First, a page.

The District of Columbia does not appear to have a contingency plan for unvaccinated students, who are banned from attending schools in person this fall after the first 20 days, according to comments made by Washington, D.C., Mayor Muriel Bowser Thursday.
During a press conference, Bowser, a Democrat, admitted there are no alternative options, including virtual learning, for students who cannot attend school due to the District’s vaccine mandate, meaning unvaccinated children will effectively be left without an education.
Over 40 percent of blacks ages 12-17 are not vaccinated, according to city data.
The Daily Signal asked Bowser what the plan was for unvaccinated students. Washington, D.C., public schools start Monday.
Bowser responded, “They can go to school on Monday. But they need to get their vaccinations … and their families will be alerted as to the dates.”
Students get 20 days to provide their vaccination certificate. The Office of the State Superintendent of Education for D.C. announced that “all students must have up-to-date immunization certification on file with the school within the first 20 school days or they will not be allowed to attend school or school activities until the immunization certification is secured by the school.”
The office continued, “If the student does not come into compliance within a 20-school day period, the school must remove the student from school until the immunization certification is secured by the school.”
When pressed on whether or not unvaccinated children would have to use virtual learning for their education if they were not compliant with the vaccine mandate, Bowser said, “We’re not offering remote learning for children, and families will need to comply with what is necessary to come to school.”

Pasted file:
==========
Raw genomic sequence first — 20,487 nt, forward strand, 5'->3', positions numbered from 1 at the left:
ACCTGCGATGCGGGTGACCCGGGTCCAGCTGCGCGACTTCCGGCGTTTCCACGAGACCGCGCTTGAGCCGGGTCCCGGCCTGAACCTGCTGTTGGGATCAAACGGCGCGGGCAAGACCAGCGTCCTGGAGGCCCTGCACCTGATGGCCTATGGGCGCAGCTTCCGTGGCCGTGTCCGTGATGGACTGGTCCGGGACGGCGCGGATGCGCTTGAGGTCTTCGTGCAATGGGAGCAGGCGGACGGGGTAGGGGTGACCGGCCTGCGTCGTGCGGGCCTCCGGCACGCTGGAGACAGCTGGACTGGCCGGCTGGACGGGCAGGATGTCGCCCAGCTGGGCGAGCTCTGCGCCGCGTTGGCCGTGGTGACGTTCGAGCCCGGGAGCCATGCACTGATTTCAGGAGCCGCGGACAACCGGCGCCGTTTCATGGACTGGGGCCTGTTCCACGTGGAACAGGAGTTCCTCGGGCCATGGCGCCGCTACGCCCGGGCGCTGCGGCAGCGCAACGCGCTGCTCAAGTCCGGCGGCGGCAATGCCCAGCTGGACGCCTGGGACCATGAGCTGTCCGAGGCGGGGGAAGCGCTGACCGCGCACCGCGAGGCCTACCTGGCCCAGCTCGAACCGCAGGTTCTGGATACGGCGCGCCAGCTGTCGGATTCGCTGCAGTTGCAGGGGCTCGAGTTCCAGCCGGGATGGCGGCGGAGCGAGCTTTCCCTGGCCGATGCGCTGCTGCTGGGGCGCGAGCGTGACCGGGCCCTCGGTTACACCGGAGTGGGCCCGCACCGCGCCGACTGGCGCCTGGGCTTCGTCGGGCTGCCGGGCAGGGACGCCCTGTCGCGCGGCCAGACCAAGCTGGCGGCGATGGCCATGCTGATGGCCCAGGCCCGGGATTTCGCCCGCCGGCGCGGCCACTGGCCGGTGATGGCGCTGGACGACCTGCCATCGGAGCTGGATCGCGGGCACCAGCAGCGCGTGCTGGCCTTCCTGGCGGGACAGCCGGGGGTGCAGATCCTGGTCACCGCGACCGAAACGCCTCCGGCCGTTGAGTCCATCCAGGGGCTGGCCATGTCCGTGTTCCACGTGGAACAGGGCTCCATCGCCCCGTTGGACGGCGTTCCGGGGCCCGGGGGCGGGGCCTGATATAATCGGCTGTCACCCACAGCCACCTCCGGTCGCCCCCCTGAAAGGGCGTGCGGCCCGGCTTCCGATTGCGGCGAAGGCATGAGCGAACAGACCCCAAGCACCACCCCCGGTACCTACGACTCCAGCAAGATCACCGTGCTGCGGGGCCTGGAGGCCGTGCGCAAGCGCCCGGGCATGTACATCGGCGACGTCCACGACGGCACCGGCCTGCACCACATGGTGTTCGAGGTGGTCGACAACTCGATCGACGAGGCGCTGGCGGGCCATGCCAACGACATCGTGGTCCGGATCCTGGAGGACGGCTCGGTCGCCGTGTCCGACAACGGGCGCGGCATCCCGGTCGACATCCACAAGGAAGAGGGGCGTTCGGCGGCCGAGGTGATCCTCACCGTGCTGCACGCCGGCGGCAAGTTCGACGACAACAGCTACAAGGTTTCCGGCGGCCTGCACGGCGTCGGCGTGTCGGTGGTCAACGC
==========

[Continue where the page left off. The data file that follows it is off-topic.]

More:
Updated data from the government’s vaccine numbers website shows 47 percent of the black children in the district ages 12-15 had not completed their primary vaccination series necessary to go back to school in person.
Among black teens aged 16-17, 42 percent are unvaccinated.
An Aug. 25 press release from the District of Columbia Public Schools’ website reads, “The Coronavirus Immunization of School Students and Early Childhood Workers Amendment Act of 2021, which the Council passed in 2021, requires students ages 12 and older to be vaccinated against COVID-19 in order to attend school.” The mandate also applies to students attending D.C. private schools.
In addition to the vaccination requirement, the release states that “all students and staff will need to provide proof of a negative COVID-19 test result before the start of the 2022-2023 school year.”
The Daily Signal reached out to Bowser’s office and D.C. Public Schools for comment, but did not immediately receive a response.
This article is republished with permission from The Daily Signal.
Image Credit: Flickr-Lorie Shaull, CC BY-SA 4.03 comments